Humans ‘could learn to hibernate’ – revolutionising surgery and space travel

Humans could learn to hibernate like our ancestors in a bid to revolutionise surgery and even establish better space travel, according to experts.

Hibernation means more than just a nice long sleep. As NASA looks to longer interplanetary and perhaps one day interstellar voyages, being able to sleep through months or even years of deep space travel would not only cut down on boredom, it would be a great way to conserve resources.

And according to Kelly Drew, a scientist at the University of Alaska’s Institute of Arctic Biology, it's "very possible that humans could hibernate" in the near future – which could be a very useful option.

Being able to induce hibernation would be a powerful tool for doctors.

Putting a patient to sleep for extended periods would open the door to a wider range of treatments.

And of course there’s always the possibility of putting a patient with a dangerous condition to sleep until new treatment options emerge.

At the University of Maryland, surgeon Samuel Tisherman is already successfully testing a rapid-cooling technique to put accident victims into a type of suspended animation that he calls “emergency preservation and resuscitation”.

He told New Scientist: “I want to make clear that we’re not trying to send people off to Saturn.”

“We’re trying to buy ourselves more time to save lives.”

But human hibernation is not necessarily as futuristic as Sci-Fi movies might have you believe.

According to the British Medical Journal, Russian peasants in the late 1800s were routinely shutting down their bodies and living on a few scraps of bread and water during the punishing Siberian winters.

“This custom has existed among them from time immemorial,” says an article published in the prestigious medical periodical in 1900.

It adds: “At the first fall of snow the whole family gathers round the stove, lies down…and quietly goes to sleep.”

Going further back, a team led by paleoanthropologist Juan-Luis Arsuaga has made some intriguing discoveries in a cave called Sima de los Huesos – the pit of bones – at Atapuerca, near Burgos in northern Spain.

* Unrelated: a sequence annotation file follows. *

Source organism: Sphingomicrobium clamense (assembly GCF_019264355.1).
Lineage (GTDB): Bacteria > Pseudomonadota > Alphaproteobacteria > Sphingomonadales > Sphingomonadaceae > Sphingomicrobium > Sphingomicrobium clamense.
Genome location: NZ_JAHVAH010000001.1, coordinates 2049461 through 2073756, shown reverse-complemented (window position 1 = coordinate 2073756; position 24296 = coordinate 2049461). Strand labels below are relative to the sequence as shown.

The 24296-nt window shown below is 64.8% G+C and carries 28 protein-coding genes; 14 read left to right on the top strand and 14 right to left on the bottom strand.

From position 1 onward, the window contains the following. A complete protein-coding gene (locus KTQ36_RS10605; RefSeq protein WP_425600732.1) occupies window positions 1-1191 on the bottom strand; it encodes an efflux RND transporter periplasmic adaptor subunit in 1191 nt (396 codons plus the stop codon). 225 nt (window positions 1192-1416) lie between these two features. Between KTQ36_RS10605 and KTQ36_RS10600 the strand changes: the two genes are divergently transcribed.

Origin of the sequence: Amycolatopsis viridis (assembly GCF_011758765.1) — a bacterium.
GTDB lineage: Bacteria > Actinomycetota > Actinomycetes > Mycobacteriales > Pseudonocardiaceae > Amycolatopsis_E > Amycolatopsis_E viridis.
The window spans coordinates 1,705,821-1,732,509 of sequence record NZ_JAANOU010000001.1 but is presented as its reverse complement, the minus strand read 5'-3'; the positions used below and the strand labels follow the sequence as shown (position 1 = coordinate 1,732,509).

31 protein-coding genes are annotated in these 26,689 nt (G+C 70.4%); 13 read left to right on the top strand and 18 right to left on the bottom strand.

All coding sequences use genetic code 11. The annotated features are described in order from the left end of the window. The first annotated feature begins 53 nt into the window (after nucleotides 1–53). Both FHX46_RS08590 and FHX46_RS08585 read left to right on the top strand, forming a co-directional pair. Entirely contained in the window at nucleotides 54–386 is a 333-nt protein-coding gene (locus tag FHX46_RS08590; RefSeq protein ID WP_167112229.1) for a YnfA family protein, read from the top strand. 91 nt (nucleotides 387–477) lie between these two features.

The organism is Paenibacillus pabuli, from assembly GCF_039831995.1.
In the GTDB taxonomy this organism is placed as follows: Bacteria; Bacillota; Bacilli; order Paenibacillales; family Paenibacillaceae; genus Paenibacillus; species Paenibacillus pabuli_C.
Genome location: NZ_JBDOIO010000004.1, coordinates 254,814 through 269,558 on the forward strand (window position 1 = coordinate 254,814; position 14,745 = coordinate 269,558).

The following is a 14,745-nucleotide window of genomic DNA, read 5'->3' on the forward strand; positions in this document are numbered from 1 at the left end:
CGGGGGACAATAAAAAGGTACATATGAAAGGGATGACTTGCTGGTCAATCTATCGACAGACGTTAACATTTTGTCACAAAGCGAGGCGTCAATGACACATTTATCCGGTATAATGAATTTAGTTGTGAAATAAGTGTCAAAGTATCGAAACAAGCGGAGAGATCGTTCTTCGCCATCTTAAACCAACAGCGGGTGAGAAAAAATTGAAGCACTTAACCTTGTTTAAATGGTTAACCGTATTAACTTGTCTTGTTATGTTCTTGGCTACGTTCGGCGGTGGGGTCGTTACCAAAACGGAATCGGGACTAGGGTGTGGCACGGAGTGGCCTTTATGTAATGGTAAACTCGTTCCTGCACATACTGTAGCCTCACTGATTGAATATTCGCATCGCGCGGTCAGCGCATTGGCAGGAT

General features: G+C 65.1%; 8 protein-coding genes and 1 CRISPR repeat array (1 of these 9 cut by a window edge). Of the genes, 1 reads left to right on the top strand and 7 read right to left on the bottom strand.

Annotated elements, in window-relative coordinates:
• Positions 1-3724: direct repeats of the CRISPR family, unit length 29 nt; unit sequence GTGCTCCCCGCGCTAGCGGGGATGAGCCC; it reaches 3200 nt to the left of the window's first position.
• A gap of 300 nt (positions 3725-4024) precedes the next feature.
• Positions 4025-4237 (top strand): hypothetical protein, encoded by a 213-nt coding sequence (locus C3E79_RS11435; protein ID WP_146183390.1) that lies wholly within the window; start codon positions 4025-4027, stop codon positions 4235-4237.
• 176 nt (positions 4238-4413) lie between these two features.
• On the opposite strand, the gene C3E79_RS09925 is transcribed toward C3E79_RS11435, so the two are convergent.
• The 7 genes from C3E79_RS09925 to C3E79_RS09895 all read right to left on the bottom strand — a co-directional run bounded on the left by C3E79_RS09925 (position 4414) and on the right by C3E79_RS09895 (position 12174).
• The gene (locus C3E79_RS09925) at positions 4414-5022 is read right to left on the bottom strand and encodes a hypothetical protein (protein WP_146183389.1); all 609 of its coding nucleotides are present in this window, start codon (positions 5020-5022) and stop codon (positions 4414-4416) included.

While the researchers admit the idea “may sound like science fiction” they have found that the bones of early humans that lived some 400,000 years ago show signs of season-long shutdowns that may have been some form of hibernation.

While northern Spain might not have been as hostile an environment as northern Canada, even during an Ice Age, Arsuaga explains that the cold dry conditions of the time “could not have provided enough fat-rich food for the people of Sima during the harsh winter… making them resort to cave hibernation”.

Now scientists may have taken the first early steps towards bringing hibernation back.

Research scientist Marina Blanco has taught some of mankind’s distant relatives who to hibernate again, decades after they lost the habit through living in a nice warm zoo.

By carefully controlling the listing and temperature of the dwarf lemur enclosure at Duke Lemur Centre in Durham, North Carolina she triggered hibernation in creatures that hadn’t done so in generations.

The little creatures, despite being warm-blooded primates just like us, can reduce their body temperature and slow their metabolisms until their bodies need just 2% of the energy they’d require normally.

Apart from space travel and surgery, there might be another hidden bonus to hibernation. Dwarf lemurs live for far longer than close relatives that don’t hibernate.

Marina Blanco speculates that an occasional shutdown could lead to a greatly increased lifespan.

"But until now, if you wanted to study hibernation in these primates, you needed to go to Madagascar to find them in the act," she said. "Now we can study hibernation here and do more close monitoring.”

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